Quail Springs Permaculture, an environmental educational nonprofit based in Southern California, turned the difficulty of our 25 Donors in 25 Days challenge up a notch. The team didn’t see our email notifying them of the challenge until the deadline was only two days away, but they were determined to give it a try nonetheless.
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Including a call for donations in an email newsletter didn’t bring in any responses. Though Quail Springs had never posted anything about The RoundUp App on their Instagram, they knew it was worth a shot—their Instagram followers are especially engaged. To maximize the impact they could make on this audience, the team looked back at which of their Instagram posts had been most effective in the past.
Quail Springs Development Director and Board Director Andrew Clinard recalls finding that their natural building project, an initiative to create sustainable housing, had received the best reaction. He recalls, “Many of our followers are interested in this, so we posted a picture of one of our new builds and added in the RoundUp push. We got 357 likes and a good bit of sign-ups.”
“Only one person actually did this: [an RPC] board member,” says Founder and Executive Director Cindy Mondello. “Asking people to ask people to give money is a pretty big deal… [We] didn’t feel like the bracelet was enough of an incentive.”
“The deadline helped,” Andrew adds. “We made sure they knew there were only two days—‘We need you now.’”
Encouraged by this success, Quail Springs posted on Instagram again, this time focusing on the need for scholarship money for youth learning about supporting sustainability. This second post wasn’t quite as successful as the first, perhaps because it was posted so soon after the previous one.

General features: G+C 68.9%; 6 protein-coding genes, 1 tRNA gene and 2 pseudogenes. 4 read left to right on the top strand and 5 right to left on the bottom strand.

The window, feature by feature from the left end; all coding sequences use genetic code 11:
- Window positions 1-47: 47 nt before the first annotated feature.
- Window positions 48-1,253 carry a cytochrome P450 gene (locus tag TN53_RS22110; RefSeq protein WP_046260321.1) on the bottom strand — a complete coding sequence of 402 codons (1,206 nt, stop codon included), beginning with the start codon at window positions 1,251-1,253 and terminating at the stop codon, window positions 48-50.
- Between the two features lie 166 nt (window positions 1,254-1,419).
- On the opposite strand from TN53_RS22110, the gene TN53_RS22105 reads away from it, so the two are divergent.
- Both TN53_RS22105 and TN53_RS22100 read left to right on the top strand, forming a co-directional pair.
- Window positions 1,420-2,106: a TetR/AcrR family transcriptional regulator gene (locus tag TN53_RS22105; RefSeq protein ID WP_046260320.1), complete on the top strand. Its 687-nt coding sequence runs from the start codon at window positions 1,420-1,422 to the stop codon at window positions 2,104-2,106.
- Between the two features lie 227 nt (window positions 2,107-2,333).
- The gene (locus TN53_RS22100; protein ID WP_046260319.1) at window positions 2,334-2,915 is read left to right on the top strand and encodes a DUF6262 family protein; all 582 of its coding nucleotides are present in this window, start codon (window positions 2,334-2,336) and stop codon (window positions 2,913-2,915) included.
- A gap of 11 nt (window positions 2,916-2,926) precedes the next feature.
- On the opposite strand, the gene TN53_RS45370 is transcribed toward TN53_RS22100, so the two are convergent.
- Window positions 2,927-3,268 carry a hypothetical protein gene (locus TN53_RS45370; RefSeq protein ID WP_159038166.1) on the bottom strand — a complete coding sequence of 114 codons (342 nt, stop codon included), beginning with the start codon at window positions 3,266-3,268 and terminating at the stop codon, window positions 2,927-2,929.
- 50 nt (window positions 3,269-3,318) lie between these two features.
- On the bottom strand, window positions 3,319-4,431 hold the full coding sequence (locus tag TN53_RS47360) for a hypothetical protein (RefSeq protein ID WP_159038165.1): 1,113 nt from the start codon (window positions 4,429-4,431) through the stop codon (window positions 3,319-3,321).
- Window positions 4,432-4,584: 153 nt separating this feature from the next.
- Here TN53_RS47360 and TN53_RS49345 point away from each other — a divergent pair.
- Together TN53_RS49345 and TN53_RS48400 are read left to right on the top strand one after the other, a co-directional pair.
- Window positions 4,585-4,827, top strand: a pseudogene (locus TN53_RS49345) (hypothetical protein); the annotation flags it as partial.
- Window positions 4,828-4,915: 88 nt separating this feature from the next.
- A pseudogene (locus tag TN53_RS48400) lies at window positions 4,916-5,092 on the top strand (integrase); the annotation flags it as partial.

“People were burnt out a little since this was the second post in two days about RoundUp and the challenge,” Andrew says.
In a final push to beat the challenge, Quail Springs turned to a hands-on, one-on-one approach. The team sent emails and called friends and told them what was at stake. They reminded prospective donors that a small contribution could make a significant impact, earning a $1000 gift for the nonprofit if they met the 25-donor goal. Additionally, they let people know how urgently a contribution was needed. Directly reaching out was the most successful tactic of all, bringing in more sign-ups than reaching out via email and Instagram. Despite the tight deadline, they acquired 25 donors in only two days.
Looking forward, Quail Springs plans to send postcards to prospective donors featuring The RoundUp App and linking to Quail Springs’ direct landing page.
“[We] can’t wait to see how this continues to grow,” says Andrew. Quail Springs has found that, under the pressure of a challenge, they can discover some best practices for donor acquisition.
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